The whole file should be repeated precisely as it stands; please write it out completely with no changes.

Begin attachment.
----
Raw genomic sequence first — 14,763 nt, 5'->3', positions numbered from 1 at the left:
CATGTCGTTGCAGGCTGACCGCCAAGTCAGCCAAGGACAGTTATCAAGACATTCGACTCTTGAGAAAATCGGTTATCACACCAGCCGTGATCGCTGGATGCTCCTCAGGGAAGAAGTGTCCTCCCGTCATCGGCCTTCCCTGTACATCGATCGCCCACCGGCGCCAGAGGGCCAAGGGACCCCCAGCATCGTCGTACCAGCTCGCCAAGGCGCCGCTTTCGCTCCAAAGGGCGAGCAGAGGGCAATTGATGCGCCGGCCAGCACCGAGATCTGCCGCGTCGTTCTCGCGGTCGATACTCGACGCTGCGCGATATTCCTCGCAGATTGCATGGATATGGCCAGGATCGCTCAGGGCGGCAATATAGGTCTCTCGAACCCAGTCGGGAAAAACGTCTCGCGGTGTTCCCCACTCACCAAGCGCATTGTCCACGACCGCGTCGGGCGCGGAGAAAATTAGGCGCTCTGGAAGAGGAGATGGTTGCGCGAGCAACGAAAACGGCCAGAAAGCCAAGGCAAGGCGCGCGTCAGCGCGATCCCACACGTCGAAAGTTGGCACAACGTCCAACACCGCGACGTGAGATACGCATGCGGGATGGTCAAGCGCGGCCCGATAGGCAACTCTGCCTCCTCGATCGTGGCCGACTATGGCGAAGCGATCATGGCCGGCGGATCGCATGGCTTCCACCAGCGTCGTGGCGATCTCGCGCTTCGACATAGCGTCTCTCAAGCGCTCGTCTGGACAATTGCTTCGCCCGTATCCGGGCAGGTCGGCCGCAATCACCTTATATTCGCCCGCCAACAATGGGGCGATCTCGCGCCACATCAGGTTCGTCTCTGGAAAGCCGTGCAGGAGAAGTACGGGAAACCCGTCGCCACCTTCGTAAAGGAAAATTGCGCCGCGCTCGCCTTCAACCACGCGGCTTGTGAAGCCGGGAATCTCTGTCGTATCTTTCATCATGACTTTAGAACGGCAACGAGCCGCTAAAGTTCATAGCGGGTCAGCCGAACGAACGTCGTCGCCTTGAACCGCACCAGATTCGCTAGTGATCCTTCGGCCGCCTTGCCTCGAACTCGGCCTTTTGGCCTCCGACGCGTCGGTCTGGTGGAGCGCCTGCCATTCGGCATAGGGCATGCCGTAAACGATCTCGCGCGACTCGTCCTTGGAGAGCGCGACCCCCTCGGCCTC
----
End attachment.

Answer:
Raw genomic sequence first — 14,763 nt, 5'->3', positions numbered from 1 at the left:
CATGTCGTTGCAGGCTGACCGCCAAGTCAGCCAAGGACAGTTATCAAGACATTCGACTCTTGAGAAAATCGGTTATCACACCAGCCGTGATCGCTGGATGCTCCTCAGGGAAGAAGTGTCCTCCCGTCATCGGCCTTCCCTGTACATCGATCGCCCACCGGCGCCAGAGGGCCAAGGGACCCCCAGCATCGTCGTACCAGCTCGCCAAGGCGCCGCTTTCGCTCCAAAGGGCGAGCAGAGGGCAATTGATGCGCCGGCCAGCACCGAGATCTGCCGCGTCGTTCTCGCGGTCGATACTCGACGCTGCGCGATATTCCTCGCAGATTGCATGGATATGGCCAGGATCGCTCAGGGCGGCAATATAGGTCTCTCGAACCCAGTCGGGAAAAACGTCTCGCGGTGTTCCCCACTCACCAAGCGCATTGTCCACGACCGCGTCGGGCGCGGAGAAAATTAGGCGCTCTGGAAGAGGAGATGGTTGCGCGAGCAACGAAAACGGCCAGAAAGCCAAGGCAAGGCGCGCGTCAGCGCGATCCCACACGTCGAAAGTTGGCACAACGTCCAACACCGCGACGTGAGATACGCATGCGGGATGGTCAAGCGCGGCCCGATAGGCAACTCTGCCTCCTCGATCGTGGCCGACTATGGCGAAGCGATCATGGCCGGCGGATCGCATGGCTTCCACCAGCGTCGTGGCGATCTCGCGCTTCGACATAGCGTCTCTCAAGCGCTCGTCTGGACAATTGCTTCGCCCGTATCCGGGCAGGTCGGCCGCAATCACCTTATATTCGCCCGCCAACAATGGGGCGATCTCGCGCCACATCAGGTTCGTCTCTGGAAAGCCGTGCAGGAGAAGTACGGGAAACCCGTCGCCACCTTCGTAAAGGAAAATTGCGCCGCGCTCGCCTTCAACCACGCGGCTTGTGAAGCCGGGAATCTCTGTCGTATCTTTCATCATGACTTTAGAACGGCAACGAGCCGCTAAAGTTCATAGCGGGTCAGCCGAACGAACGTCGTCGCCTTGAACCGCACCAGATTCGCTAGTGATCCTTCGGCCGCCTTGCCTCGAACTCGGCCTTTTGGCCTCCGACGCGTCGGTCTGGTGGAGCGCCTGCCATTCGGCATAGGGCATGCCGTAAACGATCTCGCGCGACTCGTCCTTGGAGAGCGCGACCCCCTCGGCCTC